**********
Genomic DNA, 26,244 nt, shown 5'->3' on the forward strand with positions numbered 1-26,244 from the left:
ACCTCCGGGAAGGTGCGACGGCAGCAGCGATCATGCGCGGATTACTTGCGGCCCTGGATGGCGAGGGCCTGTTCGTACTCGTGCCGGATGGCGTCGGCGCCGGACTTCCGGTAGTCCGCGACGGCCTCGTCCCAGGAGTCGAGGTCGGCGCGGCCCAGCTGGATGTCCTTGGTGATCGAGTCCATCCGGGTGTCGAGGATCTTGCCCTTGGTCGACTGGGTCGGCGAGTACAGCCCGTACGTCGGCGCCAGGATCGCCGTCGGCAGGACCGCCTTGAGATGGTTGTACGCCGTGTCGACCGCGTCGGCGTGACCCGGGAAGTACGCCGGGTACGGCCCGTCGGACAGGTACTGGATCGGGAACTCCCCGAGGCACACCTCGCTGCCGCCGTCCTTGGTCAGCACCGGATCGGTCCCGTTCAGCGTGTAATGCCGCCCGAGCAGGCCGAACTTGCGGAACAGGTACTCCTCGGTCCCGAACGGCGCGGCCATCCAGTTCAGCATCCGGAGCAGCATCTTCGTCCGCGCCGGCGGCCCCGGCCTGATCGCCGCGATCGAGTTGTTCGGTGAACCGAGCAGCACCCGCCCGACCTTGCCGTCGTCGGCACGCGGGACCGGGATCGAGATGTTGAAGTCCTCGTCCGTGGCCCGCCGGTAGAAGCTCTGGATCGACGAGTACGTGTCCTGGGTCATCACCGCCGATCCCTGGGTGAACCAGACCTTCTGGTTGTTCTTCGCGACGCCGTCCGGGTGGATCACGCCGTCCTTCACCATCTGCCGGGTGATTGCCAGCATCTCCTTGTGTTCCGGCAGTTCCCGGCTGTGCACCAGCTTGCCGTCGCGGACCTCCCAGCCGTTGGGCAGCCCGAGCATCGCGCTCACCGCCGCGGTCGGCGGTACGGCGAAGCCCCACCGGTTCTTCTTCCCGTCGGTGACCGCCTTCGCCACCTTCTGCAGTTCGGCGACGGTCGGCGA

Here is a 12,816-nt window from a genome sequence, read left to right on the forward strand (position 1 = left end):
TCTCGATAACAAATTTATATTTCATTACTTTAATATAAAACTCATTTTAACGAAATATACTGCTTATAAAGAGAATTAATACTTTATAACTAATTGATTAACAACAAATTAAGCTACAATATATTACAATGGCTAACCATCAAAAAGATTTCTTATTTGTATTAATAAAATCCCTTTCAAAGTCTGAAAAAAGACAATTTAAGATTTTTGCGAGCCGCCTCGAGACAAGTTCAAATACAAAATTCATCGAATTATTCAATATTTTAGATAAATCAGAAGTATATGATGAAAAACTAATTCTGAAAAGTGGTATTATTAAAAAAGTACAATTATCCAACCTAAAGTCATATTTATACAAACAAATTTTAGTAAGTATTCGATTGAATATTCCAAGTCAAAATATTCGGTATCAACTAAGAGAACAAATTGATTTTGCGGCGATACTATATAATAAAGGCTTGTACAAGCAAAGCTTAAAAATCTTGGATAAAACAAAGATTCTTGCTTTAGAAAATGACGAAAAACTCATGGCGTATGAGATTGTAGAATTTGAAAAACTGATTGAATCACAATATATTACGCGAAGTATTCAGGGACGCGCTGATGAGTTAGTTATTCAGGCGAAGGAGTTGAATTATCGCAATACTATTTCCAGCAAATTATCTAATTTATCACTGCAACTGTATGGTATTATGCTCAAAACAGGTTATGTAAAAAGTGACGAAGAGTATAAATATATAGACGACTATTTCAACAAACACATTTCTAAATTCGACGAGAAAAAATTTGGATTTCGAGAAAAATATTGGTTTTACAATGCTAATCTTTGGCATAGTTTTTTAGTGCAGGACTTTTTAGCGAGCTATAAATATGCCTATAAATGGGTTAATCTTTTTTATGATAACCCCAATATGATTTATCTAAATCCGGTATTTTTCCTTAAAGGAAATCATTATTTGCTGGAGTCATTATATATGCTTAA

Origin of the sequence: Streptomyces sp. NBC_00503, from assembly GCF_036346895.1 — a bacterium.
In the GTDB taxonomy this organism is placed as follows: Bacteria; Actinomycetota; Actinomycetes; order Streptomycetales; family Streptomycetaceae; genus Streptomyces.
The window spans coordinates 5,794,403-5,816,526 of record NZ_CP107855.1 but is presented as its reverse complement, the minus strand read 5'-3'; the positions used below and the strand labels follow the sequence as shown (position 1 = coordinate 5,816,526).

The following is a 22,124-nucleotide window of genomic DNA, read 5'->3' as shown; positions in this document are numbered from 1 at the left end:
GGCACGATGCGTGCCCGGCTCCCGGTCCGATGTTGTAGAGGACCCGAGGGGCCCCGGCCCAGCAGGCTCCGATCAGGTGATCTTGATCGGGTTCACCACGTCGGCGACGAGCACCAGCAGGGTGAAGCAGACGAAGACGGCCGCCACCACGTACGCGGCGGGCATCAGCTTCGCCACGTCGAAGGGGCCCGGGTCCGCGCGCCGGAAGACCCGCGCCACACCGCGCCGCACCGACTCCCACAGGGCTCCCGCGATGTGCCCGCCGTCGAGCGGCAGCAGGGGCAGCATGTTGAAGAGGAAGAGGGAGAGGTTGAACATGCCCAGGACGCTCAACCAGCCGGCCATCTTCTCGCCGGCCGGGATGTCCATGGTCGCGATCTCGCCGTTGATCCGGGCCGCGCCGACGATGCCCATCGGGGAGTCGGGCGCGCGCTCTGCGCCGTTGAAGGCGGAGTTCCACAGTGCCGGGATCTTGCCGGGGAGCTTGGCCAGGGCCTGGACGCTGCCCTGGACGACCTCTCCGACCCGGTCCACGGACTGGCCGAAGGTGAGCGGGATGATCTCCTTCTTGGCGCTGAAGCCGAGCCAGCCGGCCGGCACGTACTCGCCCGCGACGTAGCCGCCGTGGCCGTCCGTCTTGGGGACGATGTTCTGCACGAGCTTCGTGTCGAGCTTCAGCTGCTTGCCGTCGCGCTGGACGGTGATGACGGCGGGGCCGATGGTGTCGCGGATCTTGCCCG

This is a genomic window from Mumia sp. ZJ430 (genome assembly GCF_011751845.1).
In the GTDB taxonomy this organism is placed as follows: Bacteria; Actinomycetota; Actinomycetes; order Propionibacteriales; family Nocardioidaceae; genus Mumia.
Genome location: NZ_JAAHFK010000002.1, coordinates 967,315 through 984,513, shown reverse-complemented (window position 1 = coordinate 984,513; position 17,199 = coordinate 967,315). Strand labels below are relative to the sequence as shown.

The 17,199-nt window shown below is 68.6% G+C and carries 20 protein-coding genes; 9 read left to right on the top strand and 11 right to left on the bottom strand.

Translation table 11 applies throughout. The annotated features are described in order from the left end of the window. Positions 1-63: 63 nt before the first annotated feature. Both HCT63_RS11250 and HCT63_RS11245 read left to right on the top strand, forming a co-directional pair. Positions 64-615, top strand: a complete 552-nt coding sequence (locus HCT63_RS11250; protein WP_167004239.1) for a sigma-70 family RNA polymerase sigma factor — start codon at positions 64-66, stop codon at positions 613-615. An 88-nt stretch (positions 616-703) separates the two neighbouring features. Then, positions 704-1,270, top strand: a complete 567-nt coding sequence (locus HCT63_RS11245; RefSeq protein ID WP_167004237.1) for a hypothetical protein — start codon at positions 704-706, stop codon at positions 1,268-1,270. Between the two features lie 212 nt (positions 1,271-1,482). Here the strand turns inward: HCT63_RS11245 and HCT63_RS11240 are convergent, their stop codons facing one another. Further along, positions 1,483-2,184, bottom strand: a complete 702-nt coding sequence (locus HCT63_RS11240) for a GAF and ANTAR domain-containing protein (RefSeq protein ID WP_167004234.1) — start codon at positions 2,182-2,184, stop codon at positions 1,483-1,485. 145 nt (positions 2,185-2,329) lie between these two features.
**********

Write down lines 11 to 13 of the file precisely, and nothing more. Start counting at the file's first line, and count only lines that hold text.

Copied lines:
In the GTDB taxonomy this organism is placed as follows: Bacteria; Actinomycetota; Actinomycetes; order Propionibacteriales; family Nocardioidaceae; genus Mumia.
Genome location: NZ_JAAHFK010000002.1, coordinates 967,315 through 984,513, shown reverse-complemented (window position 1 = coordinate 984,513; position 17,199 = coordinate 967,315). Strand labels below are relative to the sequence as shown.

The 17,199-nt window shown below is 68.6% G+C and carries 20 protein-coding genes; 9 read left to right on the top strand and 11 right to left on the bottom strand.